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    $\begingroup$ Example for motor gliders with four seats in conventional 2-2 layout please? I found this– thing. $\endgroup$ – ymb1 Mar 23 at 18:50
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    $\begingroup$ Apparently, I was incorrect -- side by side, yes, but four-seat appears to be out of the "touring motor glider" class. I might have been remembering something from long ago, too, but it seems there are only about a dozen current types. $\endgroup$ – Zeiss Ikon Mar 23 at 18:58
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    $\begingroup$ @ymb1 That thing was specifically designed to win NASA's Green Flight Challenge... I heard it wasn't really a joy to fly with $\endgroup$ – Gypaets Mar 23 at 20:02
  • $\begingroup$ @ZeissIkon : Those "touring motor glider" are closer to ultralights (or even just small GA planes) than to pure gliders. $\endgroup$ – vsz Mar 24 at 14:24
  • $\begingroup$ @vsz Not too many airplanes in the Cessna or Piper light plane class with 30:1 glide ratio, though. They have some compromises -- max 2 seats, apparently, extra wingspan (which makes them harder to hangar), low horsepower (which limits level flight speed and climb rate) in order to have the glide performance they need to fly as sailplanes when the engine is off. $\endgroup$ – Zeiss Ikon Mar 24 at 14:32

Another concern is ground handling. All ground operations for gliders tend to be pretty labor intensive. Gliders can't taxi under power. So, they are maneuvered using human muscle and tow vehicles. They are launched while a person holds up the wing. They taxi the same way. Many can be (fairly) easily disassembled for storage or when they land out (in a field away from an airport). Many can just be put into a trailer by pulling off the wings. But, if two people can't carry each wing, it becomes much more difficult. While each of these things could be designed around, they do add extra limitations on the design.

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    $\begingroup$ FWIW, I taxi an AC-5M all the time (retractable pylon-mounted engine). It just takes practice, patience, and not too much wind (or else the plane can't overcome the weather-vaning tendency. Works as well on grass as on pavement. It helps to inflate the tire a little more than standard. Also, make sure to try to keep even a little bit of speed so as to minimize scrubbing the tire. Also, pay attention to brake temperature, as with extended taxiing it's easy to overheat the tiny brake and cause brake fade. $\endgroup$ – Kenn Sebesta Mar 25 at 11:32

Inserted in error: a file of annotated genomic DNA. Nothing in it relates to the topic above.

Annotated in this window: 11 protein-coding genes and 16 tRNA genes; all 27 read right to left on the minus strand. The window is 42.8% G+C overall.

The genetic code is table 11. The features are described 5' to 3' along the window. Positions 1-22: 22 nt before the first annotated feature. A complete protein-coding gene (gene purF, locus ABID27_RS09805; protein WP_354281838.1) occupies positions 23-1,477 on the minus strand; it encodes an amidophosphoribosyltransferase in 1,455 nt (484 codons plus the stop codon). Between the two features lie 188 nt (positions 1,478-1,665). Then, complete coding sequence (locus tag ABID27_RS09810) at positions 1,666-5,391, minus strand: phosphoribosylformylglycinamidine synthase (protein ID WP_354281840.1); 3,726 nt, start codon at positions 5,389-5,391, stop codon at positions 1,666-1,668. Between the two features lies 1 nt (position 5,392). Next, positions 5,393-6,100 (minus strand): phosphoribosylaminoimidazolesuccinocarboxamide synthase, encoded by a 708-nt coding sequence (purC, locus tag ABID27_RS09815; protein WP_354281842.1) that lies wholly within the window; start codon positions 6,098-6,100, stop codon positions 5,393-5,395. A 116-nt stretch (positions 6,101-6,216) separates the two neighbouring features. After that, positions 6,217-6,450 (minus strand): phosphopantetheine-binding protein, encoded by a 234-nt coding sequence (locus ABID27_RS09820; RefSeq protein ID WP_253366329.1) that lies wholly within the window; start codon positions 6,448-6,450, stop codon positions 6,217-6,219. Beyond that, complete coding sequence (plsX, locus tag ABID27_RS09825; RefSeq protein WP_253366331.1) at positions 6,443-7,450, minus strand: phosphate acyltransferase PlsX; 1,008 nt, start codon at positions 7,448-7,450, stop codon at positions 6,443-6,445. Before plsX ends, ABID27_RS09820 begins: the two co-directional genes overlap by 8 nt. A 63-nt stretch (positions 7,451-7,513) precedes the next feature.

• $\begingroup$ Brake temperature gauge? Divert some water ballast to cool the brake? $\endgroup$ – Camille Goudeseune Mar 25 at 16:51

There are no technical limitations.

Only market forces.

Other answers point toward design issues, but I disagree that those are relevant to 3 or 4 vs 1 or 2, since they are the identical design issues which have to be met for any airplane. And since we have known for almost a century how to build 4-seaters that can fly at 200+kts, it's very easy to build one which only has to fly at 50kts.

Technical questions

Weight, frontal area, and C.G. are not issues:

  • the side-by-side Stemme S12 achieves 53:1 L/D and its MTOW is 1860lbs. This is one of the highest performance gliders currently available.
  • A good-sized tow plane can haul up heavily ballasted gliders with 1-3 people's worth of water stored in the wing.
  • Modern design techniques and materials allow side-by-side craft such as the Pipistrel Taurus to completely outperform the 1940's design Schweizer 2-33, which itself is still in daily use in American clubs.
  • Any regular four-seater can be flown solo, so there is no C.G. limitation which cannot be accounted for through time-tested design.


There's never been any demand for a four seater glider. @quiet flyer has it exactly right, it's pretty boring to be in a sailplane and not be flying it. If you're flying the plane, it's mentally very engaging and thus the time flies by, but when you're a passenger you'd just be spending hours looking out the window before winding back up where you started.

So long as you're not looking to exceed, say, 30:1 L/D, it would be very easy to build an experimental 4-person glider. However, when the pilot is alone it would not perform anywhere near as well as a single-person glider, and there will only be a few times a year-- if that many-- that the pilot would have a plane full of people. So why build it and maintain it?

To take paying passengers would require regulatory certification, which would be very expensive. It would only make sense if the designer intended to sell enough to make back the development and certification costs. Again, market forces dominate here.